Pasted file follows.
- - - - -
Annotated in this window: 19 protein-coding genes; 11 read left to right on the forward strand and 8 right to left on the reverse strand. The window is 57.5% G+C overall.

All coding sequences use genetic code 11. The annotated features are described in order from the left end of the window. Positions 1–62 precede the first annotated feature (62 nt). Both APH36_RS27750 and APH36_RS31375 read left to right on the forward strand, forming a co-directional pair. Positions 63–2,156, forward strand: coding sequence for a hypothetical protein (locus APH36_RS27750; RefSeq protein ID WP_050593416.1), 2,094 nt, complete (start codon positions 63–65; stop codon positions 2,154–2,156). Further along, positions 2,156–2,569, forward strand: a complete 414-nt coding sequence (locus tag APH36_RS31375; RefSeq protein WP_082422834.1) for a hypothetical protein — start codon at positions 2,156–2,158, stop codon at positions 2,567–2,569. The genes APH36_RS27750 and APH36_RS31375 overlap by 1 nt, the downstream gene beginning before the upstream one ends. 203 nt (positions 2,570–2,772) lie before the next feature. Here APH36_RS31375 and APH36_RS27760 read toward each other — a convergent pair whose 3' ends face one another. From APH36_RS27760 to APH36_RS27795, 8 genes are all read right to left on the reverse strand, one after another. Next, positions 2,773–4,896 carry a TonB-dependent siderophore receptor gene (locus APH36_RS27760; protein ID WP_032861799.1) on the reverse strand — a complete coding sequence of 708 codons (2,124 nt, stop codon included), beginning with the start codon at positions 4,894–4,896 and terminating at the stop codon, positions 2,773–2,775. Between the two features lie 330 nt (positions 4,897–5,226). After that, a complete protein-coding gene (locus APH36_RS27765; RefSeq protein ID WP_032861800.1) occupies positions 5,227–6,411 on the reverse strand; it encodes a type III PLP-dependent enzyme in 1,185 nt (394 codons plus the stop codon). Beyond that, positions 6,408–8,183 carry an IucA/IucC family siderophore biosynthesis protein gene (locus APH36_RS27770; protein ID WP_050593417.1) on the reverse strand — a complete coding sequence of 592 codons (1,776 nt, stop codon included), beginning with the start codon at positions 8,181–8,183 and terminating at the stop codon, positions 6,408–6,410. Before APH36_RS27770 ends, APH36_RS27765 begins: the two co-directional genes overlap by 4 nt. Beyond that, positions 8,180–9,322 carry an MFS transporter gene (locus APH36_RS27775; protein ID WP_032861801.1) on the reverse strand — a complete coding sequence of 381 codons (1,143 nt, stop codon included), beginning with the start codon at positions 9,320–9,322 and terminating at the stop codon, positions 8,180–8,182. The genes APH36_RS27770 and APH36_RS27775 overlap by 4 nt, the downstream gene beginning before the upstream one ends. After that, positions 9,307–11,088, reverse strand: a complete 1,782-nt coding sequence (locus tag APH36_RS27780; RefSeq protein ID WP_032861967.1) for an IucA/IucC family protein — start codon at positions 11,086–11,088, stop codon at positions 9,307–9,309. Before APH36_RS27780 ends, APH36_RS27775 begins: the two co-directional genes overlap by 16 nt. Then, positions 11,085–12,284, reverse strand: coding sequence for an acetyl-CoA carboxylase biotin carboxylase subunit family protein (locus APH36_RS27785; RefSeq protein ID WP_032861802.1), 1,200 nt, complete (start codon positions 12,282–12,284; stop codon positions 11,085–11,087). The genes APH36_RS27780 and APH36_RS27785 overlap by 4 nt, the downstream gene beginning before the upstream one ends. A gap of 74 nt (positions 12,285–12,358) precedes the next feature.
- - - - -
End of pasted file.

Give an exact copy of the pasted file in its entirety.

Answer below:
Annotated in this window: 19 protein-coding genes; 11 read left to right on the forward strand and 8 right to left on the reverse strand. The window is 57.5% G+C overall.

All coding sequences use genetic code 11. The annotated features are described in order from the left end of the window. Positions 1–62 precede the first annotated feature (62 nt). Both APH36_RS27750 and APH36_RS31375 read left to right on the forward strand, forming a co-directional pair. Positions 63–2,156, forward strand: coding sequence for a hypothetical protein (locus APH36_RS27750; RefSeq protein ID WP_050593416.1), 2,094 nt, complete (start codon positions 63–65; stop codon positions 2,154–2,156). Further along, positions 2,156–2,569, forward strand: a complete 414-nt coding sequence (locus tag APH36_RS31375; RefSeq protein WP_082422834.1) for a hypothetical protein — start codon at positions 2,156–2,158, stop codon at positions 2,567–2,569. The genes APH36_RS27750 and APH36_RS31375 overlap by 1 nt, the downstream gene beginning before the upstream one ends. 203 nt (positions 2,570–2,772) lie before the next feature. Here APH36_RS31375 and APH36_RS27760 read toward each other — a convergent pair whose 3' ends face one another. From APH36_RS27760 to APH36_RS27795, 8 genes are all read right to left on the reverse strand, one after another. Next, positions 2,773–4,896 carry a TonB-dependent siderophore receptor gene (locus APH36_RS27760; protein ID WP_032861799.1) on the reverse strand — a complete coding sequence of 708 codons (2,124 nt, stop codon included), beginning with the start codon at positions 4,894–4,896 and terminating at the stop codon, positions 2,773–2,775. Between the two features lie 330 nt (positions 4,897–5,226). After that, a complete protein-coding gene (locus APH36_RS27765; RefSeq protein ID WP_032861800.1) occupies positions 5,227–6,411 on the reverse strand; it encodes a type III PLP-dependent enzyme in 1,185 nt (394 codons plus the stop codon). Beyond that, positions 6,408–8,183 carry an IucA/IucC family siderophore biosynthesis protein gene (locus APH36_RS27770; protein ID WP_050593417.1) on the reverse strand — a complete coding sequence of 592 codons (1,776 nt, stop codon included), beginning with the start codon at positions 8,181–8,183 and terminating at the stop codon, positions 6,408–6,410. Before APH36_RS27770 ends, APH36_RS27765 begins: the two co-directional genes overlap by 4 nt. Beyond that, positions 8,180–9,322 carry an MFS transporter gene (locus APH36_RS27775; protein ID WP_032861801.1) on the reverse strand — a complete coding sequence of 381 codons (1,143 nt, stop codon included), beginning with the start codon at positions 9,320–9,322 and terminating at the stop codon, positions 8,180–8,182. The genes APH36_RS27770 and APH36_RS27775 overlap by 4 nt, the downstream gene beginning before the upstream one ends. After that, positions 9,307–11,088, reverse strand: a complete 1,782-nt coding sequence (locus tag APH36_RS27780; RefSeq protein ID WP_032861967.1) for an IucA/IucC family protein — start codon at positions 11,086–11,088, stop codon at positions 9,307–9,309. Before APH36_RS27780 ends, APH36_RS27775 begins: the two co-directional genes overlap by 16 nt. Then, positions 11,085–12,284, reverse strand: coding sequence for an acetyl-CoA carboxylase biotin carboxylase subunit family protein (locus APH36_RS27785; RefSeq protein ID WP_032861802.1), 1,200 nt, complete (start codon positions 12,282–12,284; stop codon positions 11,085–11,087). The genes APH36_RS27780 and APH36_RS27785 overlap by 4 nt, the downstream gene beginning before the upstream one ends. A gap of 74 nt (positions 12,285–12,358) precedes the next feature.